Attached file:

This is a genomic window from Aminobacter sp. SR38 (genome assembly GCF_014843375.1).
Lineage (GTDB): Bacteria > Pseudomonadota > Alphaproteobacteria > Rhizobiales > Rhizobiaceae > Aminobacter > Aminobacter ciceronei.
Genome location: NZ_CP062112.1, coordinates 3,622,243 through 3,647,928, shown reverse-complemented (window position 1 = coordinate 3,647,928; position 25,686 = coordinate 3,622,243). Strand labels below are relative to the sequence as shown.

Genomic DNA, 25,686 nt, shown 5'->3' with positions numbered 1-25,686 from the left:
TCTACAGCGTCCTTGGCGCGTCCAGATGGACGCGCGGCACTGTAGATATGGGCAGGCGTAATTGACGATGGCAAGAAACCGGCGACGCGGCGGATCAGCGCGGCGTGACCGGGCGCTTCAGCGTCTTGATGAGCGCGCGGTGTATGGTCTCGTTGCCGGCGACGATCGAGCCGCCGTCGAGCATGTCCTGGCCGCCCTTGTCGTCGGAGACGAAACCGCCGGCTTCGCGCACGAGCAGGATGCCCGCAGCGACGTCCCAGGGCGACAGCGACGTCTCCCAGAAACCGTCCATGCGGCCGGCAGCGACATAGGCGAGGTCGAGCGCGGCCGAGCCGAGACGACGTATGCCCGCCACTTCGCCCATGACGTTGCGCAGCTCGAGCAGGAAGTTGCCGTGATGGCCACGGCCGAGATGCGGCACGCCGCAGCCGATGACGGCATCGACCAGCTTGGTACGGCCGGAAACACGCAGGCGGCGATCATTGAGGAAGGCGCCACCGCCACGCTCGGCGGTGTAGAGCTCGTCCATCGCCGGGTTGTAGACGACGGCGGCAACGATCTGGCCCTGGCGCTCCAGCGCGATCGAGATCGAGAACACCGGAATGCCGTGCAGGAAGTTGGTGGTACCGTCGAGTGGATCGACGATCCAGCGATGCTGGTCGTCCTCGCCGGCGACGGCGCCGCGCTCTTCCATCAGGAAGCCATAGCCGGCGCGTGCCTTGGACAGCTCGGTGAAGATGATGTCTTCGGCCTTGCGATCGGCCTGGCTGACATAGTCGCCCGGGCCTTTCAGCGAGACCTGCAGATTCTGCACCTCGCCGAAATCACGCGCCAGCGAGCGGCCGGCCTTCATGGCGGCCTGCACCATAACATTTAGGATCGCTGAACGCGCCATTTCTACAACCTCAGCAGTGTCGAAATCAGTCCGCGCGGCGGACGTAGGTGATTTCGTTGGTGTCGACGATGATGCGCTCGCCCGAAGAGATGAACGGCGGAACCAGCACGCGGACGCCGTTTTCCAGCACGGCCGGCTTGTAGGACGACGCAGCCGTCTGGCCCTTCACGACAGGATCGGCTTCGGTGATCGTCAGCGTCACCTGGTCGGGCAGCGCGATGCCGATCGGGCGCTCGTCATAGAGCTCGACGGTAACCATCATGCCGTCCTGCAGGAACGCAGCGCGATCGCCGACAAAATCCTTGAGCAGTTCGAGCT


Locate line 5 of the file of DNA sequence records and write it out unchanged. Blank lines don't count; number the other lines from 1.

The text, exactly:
TCTACAGCGTCCTTGGCGCGTCCAGATGGACGCGCGGCACTGTAGATATGGGCAGGCGTAATTGACGATGGCAAGAAACCGGCGACGCGGCGGATCAGCGCGGCGTGACCGGGCGCTTCAGCGTCTTGATGAGCGCGCGGTGTATGGTCTCGTTGCCGGCGACGATCGAGCCGCCGTCGAGCATGTCCTGGCCGCCCTTGTCGTCGGAGACGAAACCGCCGGCTTCGCGCACGAGCAGGATGCCCGCAGCGACGTCCCAGGGCGACAGCGACGTCTCCCAGAAACCGTCCATGCGGCCGGCAGCGACATAGGCGAGGTCGAGCGCGGCCGAGCCGAGACGACGTATGCCCGCCACTTCGCCCATGACGTTGCGCAGCTCGAGCAGGAAGTTGCCGTGATGGCCACGGCCGAGATGCGGCACGCCGCAGCCGATGACGGCATCGACCAGCTTGGTACGGCCGGAAACACGCAGGCGGCGATCATTGAGGAAGGCGCCACCGCCACGCTCGGCGGTGTAGAGCTCGTCCATCGCCGGGTTGTAGACGACGGCGGCAACGATCTGGCCCTGGCGCTCCAGCGCGATCGAGATCGAGAACACCGGAATGCCGTGCAGGAAGTTGGTGGTACCGTCGAGTGGATCGACGATCCAGCGATGCTGGTCGTCCTCGCCGGCGACGGCGCCGCGCTCTTCCATCAGGAAGCCATAGCCGGCGCGTGCCTTGGACAGCTCGGTGAAGATGATGTCTTCGGCCTTGCGATCGGCCTGGCTGACATAGTCGCCCGGGCCTTTCAGCGAGACCTGCAGATTCTGCACCTCGCCGAAATCACGCGCCAGCGAGCGGCCGGCCTTCATGGCGGCCTGCACCATAACATTTAGGATCGCTGAACGCGCCATTTCTACAACCTCAGCAGTGTCGAAATCAGTCCGCGCGGCGGACGTAGGTGATTTCGTTGGTGTCGACGATGATGCGCTCGCCCGAAGAGATGAACGGCGGAACCAGCACGCGGACGCCGTTTTCCAGCACGGCCGGCTTGTAGGACGACGCAGCCGTCTGGCCCTTCACGACAGGATCGGCTTCGGTGATCGTCAGCGTCACCTGGTCGGGCAGCGCGATGCCGATCGGGCGCTCGTCATAGAGCTCGACGGTAACCATCATGCCGTCCTGCAGGAACGCAGCGCGATCGCCGACAAAATCCTTGAGCAGTTCGAGCT